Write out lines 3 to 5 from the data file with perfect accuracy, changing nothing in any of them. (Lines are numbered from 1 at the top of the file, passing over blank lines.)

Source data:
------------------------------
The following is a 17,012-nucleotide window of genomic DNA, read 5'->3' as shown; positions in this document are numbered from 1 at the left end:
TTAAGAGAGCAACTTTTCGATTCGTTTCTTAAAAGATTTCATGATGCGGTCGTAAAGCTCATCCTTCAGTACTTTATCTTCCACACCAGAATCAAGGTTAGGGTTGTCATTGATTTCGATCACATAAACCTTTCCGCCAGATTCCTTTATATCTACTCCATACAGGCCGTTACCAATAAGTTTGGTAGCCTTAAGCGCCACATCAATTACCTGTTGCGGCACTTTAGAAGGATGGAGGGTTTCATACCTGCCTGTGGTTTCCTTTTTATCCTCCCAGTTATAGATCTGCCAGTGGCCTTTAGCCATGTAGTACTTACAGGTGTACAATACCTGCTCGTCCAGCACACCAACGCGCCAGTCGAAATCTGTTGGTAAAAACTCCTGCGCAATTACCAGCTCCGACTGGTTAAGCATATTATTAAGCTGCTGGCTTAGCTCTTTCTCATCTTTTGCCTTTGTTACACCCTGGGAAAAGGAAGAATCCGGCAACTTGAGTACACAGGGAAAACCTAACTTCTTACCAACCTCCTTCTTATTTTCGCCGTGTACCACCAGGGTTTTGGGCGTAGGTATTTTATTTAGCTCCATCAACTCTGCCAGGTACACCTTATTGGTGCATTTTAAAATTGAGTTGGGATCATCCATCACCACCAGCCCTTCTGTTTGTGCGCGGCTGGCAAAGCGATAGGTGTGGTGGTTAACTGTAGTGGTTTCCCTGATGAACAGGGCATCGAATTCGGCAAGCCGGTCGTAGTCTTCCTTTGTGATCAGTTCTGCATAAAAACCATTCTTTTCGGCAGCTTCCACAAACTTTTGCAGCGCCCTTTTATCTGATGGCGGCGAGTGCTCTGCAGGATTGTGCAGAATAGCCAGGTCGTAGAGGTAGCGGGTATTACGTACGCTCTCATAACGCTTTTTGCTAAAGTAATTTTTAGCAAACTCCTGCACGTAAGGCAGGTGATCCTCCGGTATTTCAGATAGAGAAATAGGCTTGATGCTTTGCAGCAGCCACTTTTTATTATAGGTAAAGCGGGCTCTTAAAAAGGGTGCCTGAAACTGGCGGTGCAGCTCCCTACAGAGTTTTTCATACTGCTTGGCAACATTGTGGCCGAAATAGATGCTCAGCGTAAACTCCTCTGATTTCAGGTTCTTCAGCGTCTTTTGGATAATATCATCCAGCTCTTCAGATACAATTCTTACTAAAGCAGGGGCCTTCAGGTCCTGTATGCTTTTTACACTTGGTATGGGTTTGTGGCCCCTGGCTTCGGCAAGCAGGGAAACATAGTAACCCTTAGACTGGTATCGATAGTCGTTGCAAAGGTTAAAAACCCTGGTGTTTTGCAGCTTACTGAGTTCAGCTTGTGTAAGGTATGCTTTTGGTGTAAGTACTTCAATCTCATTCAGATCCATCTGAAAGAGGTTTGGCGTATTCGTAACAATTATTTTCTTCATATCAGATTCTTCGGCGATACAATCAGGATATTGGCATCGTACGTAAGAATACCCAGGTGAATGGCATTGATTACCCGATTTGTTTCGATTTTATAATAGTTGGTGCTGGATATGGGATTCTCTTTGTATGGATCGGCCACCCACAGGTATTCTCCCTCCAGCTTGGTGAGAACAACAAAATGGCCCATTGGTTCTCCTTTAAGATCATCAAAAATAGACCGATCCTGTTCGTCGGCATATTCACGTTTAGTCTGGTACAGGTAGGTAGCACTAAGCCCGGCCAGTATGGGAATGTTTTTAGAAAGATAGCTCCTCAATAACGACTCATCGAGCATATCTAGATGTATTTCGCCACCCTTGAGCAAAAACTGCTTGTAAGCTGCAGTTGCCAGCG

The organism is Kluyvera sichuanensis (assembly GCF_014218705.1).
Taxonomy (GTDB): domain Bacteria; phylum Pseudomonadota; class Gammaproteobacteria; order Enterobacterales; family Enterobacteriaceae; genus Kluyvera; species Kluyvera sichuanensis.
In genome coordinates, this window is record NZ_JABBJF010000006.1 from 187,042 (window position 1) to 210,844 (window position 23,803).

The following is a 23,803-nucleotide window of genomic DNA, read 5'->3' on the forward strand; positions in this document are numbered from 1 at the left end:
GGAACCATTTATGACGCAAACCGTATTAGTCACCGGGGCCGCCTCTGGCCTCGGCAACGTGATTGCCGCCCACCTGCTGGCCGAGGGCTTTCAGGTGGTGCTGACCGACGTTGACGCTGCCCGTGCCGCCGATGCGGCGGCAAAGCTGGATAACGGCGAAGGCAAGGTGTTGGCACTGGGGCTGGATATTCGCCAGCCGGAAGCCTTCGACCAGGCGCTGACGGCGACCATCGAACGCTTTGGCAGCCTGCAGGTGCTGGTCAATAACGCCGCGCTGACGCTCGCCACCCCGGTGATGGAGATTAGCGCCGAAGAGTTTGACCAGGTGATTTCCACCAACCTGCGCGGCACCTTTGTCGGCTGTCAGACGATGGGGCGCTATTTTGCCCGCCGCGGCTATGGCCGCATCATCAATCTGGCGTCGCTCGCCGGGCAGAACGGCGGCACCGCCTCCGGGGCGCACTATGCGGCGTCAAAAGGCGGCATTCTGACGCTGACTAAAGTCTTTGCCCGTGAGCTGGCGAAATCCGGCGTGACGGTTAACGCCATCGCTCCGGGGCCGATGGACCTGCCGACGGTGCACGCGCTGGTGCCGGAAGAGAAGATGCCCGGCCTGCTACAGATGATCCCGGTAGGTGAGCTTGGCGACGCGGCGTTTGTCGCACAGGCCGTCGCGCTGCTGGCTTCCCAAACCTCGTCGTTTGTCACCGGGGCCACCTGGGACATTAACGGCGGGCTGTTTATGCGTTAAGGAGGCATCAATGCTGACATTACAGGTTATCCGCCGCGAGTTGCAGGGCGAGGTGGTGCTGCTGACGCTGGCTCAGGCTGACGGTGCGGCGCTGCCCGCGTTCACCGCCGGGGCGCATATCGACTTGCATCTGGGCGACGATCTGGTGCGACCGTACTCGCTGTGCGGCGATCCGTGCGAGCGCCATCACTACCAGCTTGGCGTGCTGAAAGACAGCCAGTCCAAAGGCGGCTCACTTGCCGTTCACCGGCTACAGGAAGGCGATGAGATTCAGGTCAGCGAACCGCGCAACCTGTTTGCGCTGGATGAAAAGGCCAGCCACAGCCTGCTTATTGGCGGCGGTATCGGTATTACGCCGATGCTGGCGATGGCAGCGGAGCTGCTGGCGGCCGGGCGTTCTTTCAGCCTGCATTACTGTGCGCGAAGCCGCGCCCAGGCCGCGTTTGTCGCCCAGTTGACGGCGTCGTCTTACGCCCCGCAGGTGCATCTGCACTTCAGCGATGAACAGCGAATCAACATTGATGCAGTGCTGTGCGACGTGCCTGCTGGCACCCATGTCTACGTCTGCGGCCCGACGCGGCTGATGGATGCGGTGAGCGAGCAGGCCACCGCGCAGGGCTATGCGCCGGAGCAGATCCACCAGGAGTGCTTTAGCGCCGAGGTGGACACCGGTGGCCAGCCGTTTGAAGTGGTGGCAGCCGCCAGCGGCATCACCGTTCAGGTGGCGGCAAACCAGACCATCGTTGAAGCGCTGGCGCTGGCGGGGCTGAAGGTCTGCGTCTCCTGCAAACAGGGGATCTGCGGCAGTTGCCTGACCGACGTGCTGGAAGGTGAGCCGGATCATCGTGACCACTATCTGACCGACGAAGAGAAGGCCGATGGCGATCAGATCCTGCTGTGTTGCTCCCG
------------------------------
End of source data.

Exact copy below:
The organism is Kluyvera sichuanensis (assembly GCF_014218705.1).
Taxonomy (GTDB): domain Bacteria; phylum Pseudomonadota; class Gammaproteobacteria; order Enterobacterales; family Enterobacteriaceae; genus Kluyvera; species Kluyvera sichuanensis.
In genome coordinates, this window is record NZ_JABBJF010000006.1 from 187,042 (window position 1) to 210,844 (window position 23,803).